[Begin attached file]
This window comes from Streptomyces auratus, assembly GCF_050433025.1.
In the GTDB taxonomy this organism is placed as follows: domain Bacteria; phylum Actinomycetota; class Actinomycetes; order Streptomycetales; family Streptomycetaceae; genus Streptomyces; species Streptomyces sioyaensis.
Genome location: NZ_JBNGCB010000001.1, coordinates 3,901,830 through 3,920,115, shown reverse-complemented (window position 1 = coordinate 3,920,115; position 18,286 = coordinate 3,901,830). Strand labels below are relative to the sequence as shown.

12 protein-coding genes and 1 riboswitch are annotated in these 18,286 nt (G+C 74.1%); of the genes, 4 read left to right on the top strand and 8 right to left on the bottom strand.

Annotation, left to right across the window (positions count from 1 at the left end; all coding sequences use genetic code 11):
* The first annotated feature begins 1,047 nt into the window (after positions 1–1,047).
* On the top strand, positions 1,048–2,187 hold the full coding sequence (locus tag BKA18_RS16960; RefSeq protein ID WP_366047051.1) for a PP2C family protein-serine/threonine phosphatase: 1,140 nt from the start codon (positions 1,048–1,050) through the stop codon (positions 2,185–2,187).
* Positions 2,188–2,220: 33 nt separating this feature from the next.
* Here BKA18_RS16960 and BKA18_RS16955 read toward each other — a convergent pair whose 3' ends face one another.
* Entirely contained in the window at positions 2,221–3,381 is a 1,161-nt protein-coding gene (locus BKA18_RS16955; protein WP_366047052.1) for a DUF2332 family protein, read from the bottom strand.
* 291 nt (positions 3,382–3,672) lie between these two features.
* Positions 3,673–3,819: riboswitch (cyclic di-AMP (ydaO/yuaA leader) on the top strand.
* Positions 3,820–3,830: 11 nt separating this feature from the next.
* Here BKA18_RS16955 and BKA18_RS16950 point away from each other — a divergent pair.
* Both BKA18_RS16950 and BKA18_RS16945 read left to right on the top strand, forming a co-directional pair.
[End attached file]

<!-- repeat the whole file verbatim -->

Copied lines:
This window comes from Streptomyces auratus, assembly GCF_050433025.1.
In the GTDB taxonomy this organism is placed as follows: domain Bacteria; phylum Actinomycetota; class Actinomycetes; order Streptomycetales; family Streptomycetaceae; genus Streptomyces; species Streptomyces sioyaensis.
Genome location: NZ_JBNGCB010000001.1, coordinates 3,901,830 through 3,920,115, shown reverse-complemented (window position 1 = coordinate 3,920,115; position 18,286 = coordinate 3,901,830). Strand labels below are relative to the sequence as shown.

12 protein-coding genes and 1 riboswitch are annotated in these 18,286 nt (G+C 74.1%); of the genes, 4 read left to right on the top strand and 8 right to left on the bottom strand.

Annotation, left to right across the window (positions count from 1 at the left end; all coding sequences use genetic code 11):
* The first annotated feature begins 1,047 nt into the window (after positions 1–1,047).
* On the top strand, positions 1,048–2,187 hold the full coding sequence (locus tag BKA18_RS16960; RefSeq protein ID WP_366047051.1) for a PP2C family protein-serine/threonine phosphatase: 1,140 nt from the start codon (positions 1,048–1,050) through the stop codon (positions 2,185–2,187).
* Positions 2,188–2,220: 33 nt separating this feature from the next.
* Here BKA18_RS16960 and BKA18_RS16955 read toward each other — a convergent pair whose 3' ends face one another.
* Entirely contained in the window at positions 2,221–3,381 is a 1,161-nt protein-coding gene (locus BKA18_RS16955; protein WP_366047052.1) for a DUF2332 family protein, read from the bottom strand.
* 291 nt (positions 3,382–3,672) lie between these two features.
* Positions 3,673–3,819: riboswitch (cyclic di-AMP (ydaO/yuaA leader) on the top strand.
* Positions 3,820–3,830: 11 nt separating this feature from the next.
* Here BKA18_RS16955 and BKA18_RS16950 point away from each other — a divergent pair.
* Both BKA18_RS16950 and BKA18_RS16945 read left to right on the top strand, forming a co-directional pair.